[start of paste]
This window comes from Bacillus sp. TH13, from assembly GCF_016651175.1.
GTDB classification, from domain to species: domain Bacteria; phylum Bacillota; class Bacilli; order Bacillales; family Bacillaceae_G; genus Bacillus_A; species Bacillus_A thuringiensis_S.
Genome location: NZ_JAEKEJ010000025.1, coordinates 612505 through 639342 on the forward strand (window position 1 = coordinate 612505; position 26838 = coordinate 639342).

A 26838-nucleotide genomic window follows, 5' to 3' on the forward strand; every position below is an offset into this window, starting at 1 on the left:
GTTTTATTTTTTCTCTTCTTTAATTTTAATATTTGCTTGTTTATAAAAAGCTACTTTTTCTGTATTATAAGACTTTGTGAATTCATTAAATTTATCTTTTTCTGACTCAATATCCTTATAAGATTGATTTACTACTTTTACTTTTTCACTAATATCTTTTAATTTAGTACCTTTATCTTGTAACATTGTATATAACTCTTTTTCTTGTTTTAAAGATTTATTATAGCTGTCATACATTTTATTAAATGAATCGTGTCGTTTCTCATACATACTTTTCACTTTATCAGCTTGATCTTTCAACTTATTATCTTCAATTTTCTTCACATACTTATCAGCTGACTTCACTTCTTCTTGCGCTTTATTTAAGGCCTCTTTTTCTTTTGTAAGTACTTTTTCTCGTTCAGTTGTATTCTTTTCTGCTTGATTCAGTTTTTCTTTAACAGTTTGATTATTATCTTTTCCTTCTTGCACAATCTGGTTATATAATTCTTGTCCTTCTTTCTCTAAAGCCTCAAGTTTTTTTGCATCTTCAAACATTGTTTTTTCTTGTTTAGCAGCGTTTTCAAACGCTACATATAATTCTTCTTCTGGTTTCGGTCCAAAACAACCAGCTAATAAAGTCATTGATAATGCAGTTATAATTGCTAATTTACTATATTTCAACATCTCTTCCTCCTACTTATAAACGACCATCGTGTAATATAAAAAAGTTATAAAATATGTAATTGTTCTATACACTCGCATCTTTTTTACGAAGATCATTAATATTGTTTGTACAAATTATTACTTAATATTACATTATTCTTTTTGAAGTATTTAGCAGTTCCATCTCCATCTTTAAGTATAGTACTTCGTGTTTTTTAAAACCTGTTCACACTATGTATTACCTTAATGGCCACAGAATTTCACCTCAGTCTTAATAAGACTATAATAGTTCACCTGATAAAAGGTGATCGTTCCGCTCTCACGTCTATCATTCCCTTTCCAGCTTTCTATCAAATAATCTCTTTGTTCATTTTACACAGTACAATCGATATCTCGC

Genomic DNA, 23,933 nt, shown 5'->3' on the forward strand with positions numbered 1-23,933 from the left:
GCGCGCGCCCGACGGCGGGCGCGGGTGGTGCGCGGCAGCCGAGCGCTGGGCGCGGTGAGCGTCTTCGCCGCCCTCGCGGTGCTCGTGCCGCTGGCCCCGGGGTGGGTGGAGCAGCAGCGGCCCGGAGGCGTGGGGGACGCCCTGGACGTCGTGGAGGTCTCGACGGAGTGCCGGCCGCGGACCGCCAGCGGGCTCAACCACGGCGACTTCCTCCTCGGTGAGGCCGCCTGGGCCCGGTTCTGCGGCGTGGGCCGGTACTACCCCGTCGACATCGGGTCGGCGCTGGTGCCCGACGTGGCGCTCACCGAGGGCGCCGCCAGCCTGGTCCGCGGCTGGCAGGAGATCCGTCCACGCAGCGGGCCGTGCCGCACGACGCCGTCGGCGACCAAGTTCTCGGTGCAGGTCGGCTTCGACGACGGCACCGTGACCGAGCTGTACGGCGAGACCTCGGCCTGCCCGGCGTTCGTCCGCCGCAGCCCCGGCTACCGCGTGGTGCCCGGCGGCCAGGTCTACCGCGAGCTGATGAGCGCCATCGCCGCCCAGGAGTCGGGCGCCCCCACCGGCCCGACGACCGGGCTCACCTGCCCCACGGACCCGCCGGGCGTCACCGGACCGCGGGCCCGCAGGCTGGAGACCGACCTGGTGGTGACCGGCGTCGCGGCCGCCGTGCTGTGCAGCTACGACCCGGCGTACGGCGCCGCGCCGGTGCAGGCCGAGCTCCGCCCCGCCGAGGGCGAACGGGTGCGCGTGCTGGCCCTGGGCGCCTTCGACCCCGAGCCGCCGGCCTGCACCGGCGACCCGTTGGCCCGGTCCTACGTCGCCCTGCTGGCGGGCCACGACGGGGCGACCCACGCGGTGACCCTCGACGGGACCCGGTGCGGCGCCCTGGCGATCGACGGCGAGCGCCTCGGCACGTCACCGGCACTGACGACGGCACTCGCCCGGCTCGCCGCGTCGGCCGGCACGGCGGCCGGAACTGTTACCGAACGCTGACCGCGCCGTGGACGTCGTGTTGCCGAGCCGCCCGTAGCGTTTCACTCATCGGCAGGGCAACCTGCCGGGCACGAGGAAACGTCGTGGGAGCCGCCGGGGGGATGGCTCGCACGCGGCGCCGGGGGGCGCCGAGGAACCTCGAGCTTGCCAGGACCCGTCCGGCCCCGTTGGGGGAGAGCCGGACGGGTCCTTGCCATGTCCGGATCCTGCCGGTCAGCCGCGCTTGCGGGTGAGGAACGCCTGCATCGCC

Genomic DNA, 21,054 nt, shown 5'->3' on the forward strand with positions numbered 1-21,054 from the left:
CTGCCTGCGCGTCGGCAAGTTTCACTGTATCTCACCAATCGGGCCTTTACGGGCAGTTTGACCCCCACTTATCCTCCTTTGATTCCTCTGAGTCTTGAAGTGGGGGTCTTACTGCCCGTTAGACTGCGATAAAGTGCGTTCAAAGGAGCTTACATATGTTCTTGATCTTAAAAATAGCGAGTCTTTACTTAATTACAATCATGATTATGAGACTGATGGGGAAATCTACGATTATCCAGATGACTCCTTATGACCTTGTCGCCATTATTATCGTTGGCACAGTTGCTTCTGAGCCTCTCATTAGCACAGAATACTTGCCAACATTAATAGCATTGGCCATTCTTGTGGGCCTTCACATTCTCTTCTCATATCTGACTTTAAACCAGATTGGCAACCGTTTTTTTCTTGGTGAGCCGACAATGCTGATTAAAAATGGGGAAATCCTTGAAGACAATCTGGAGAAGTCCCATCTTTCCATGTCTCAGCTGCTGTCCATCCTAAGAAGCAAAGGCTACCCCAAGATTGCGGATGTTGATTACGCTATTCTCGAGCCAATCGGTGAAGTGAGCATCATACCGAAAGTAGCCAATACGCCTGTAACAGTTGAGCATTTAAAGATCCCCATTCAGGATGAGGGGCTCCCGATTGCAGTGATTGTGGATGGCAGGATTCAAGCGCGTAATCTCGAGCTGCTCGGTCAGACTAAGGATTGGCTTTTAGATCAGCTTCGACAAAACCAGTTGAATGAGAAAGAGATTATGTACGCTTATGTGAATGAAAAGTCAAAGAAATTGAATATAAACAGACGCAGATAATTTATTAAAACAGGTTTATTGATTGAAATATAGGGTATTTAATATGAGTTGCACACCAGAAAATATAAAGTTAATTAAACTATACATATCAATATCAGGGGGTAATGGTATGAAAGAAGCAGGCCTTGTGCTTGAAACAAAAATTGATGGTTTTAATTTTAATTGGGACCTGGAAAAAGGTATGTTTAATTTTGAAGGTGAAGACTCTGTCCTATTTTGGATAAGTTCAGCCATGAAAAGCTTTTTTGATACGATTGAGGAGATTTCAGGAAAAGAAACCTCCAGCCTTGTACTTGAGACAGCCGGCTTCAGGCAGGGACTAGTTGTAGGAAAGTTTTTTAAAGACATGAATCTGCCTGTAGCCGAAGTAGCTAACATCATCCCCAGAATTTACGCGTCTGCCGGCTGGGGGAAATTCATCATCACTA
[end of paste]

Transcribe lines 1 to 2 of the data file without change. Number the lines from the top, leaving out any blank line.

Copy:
This window comes from Bacillus sp. TH13, from assembly GCF_016651175.1.
GTDB classification, from domain to species: domain Bacteria; phylum Bacillota; class Bacilli; order Bacillales; family Bacillaceae_G; genus Bacillus_A; species Bacillus_A thuringiensis_S.